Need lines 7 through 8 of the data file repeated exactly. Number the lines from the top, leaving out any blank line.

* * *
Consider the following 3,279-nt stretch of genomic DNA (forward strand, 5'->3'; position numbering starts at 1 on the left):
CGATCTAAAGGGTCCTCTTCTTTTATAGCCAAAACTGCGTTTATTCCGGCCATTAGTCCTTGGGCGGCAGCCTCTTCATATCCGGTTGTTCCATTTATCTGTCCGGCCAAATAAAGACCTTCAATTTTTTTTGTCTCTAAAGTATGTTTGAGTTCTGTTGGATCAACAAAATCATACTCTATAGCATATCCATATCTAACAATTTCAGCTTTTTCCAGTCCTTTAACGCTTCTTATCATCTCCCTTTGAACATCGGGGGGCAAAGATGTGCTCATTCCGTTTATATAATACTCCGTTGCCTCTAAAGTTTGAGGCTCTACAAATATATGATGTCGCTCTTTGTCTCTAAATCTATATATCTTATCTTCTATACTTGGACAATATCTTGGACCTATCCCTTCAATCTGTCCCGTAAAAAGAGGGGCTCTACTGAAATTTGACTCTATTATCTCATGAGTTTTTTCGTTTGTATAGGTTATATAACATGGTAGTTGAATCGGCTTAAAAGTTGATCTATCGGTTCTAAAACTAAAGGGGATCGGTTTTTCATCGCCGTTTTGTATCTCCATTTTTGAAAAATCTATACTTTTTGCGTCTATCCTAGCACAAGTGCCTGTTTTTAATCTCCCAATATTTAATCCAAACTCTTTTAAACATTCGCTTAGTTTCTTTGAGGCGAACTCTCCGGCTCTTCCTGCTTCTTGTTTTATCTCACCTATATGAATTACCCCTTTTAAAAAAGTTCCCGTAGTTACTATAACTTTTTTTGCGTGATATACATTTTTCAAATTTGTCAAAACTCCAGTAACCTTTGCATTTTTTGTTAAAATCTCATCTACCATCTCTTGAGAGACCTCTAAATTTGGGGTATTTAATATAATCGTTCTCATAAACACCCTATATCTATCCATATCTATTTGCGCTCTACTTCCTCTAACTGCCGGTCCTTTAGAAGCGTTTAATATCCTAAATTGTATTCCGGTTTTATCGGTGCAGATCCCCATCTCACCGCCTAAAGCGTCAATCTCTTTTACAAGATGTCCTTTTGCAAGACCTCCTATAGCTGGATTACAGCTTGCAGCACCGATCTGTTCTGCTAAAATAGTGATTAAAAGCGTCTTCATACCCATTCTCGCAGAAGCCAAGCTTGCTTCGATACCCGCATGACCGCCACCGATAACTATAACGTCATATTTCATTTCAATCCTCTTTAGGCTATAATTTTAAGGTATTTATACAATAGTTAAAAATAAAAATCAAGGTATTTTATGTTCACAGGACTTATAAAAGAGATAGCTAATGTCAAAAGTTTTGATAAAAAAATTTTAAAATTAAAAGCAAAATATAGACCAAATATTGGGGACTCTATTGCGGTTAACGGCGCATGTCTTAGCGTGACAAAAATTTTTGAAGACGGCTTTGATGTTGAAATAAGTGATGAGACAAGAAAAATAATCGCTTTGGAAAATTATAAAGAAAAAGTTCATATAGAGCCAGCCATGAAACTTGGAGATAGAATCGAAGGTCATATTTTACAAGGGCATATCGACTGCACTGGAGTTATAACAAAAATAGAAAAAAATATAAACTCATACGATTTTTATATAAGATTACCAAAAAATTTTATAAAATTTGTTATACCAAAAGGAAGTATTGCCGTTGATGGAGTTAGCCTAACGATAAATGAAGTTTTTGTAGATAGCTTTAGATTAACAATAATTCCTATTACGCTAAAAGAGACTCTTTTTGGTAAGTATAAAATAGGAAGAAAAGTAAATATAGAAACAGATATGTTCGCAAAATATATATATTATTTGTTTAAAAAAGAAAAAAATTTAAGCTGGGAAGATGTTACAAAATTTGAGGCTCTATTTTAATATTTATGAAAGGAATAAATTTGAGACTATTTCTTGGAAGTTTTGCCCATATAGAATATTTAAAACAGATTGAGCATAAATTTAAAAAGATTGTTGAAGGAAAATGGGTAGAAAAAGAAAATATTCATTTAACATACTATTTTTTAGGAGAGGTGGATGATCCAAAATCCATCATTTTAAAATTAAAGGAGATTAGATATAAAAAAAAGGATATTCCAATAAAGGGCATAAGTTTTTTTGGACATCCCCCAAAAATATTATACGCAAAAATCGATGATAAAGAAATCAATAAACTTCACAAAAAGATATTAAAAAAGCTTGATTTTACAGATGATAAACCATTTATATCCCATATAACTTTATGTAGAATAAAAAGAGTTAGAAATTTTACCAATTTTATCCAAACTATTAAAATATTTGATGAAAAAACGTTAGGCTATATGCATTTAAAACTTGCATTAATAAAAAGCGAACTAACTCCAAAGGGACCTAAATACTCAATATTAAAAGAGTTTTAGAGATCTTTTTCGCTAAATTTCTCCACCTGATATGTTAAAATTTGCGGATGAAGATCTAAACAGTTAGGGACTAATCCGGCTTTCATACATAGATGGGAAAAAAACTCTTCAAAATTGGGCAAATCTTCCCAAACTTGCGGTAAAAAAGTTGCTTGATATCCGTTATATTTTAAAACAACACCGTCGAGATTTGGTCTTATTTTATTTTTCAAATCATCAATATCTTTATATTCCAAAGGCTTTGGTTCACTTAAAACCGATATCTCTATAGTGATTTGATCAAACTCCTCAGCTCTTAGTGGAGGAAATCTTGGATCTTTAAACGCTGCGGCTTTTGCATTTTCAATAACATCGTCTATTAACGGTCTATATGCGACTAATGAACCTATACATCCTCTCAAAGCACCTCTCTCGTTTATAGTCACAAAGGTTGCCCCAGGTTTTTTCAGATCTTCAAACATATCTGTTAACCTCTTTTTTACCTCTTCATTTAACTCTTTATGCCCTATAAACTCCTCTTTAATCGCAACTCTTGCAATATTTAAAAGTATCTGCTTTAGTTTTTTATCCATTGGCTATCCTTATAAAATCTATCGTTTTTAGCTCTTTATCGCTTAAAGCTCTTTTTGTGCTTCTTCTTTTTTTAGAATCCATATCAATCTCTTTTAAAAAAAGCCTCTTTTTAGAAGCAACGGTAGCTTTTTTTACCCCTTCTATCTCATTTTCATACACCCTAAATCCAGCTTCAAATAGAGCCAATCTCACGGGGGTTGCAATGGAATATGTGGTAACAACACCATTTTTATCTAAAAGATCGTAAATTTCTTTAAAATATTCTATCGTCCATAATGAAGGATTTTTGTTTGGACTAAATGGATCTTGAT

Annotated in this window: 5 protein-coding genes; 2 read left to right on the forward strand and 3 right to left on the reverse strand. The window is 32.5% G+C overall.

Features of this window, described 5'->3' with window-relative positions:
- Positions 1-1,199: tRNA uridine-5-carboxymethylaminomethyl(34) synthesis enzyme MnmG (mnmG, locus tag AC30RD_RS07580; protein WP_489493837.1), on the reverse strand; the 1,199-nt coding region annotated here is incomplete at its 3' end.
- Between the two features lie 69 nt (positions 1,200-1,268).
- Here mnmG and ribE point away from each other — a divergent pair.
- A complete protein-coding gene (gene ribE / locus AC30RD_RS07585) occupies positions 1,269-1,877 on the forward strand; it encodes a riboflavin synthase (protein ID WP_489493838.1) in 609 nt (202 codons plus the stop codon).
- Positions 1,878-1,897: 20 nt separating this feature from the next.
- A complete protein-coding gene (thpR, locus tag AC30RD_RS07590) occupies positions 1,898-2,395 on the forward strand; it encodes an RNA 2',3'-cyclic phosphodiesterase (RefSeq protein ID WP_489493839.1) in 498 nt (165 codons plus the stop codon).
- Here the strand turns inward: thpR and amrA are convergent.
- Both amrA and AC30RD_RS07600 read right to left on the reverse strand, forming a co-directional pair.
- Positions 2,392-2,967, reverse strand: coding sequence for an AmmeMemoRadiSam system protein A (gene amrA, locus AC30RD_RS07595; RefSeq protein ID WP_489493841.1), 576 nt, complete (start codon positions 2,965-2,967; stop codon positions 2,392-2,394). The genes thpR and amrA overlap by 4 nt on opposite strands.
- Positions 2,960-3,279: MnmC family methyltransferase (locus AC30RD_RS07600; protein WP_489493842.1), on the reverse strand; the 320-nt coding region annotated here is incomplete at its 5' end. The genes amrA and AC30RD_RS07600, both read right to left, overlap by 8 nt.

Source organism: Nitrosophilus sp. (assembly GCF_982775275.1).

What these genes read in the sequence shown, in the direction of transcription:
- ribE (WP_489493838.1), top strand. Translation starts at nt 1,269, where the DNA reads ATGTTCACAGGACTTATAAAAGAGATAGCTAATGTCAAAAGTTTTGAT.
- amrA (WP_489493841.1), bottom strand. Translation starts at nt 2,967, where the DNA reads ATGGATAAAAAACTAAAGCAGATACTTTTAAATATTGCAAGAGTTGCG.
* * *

- Here mnmG and ribE point away from each other — a divergent pair.
- A complete protein-coding gene (gene ribE / locus AC30RD_RS07585) occupies positions 1,269-1,877 on the forward strand; it encodes a riboflavin synthase (protein ID WP_489493838.1) in 609 nt (202 codons plus the stop codon).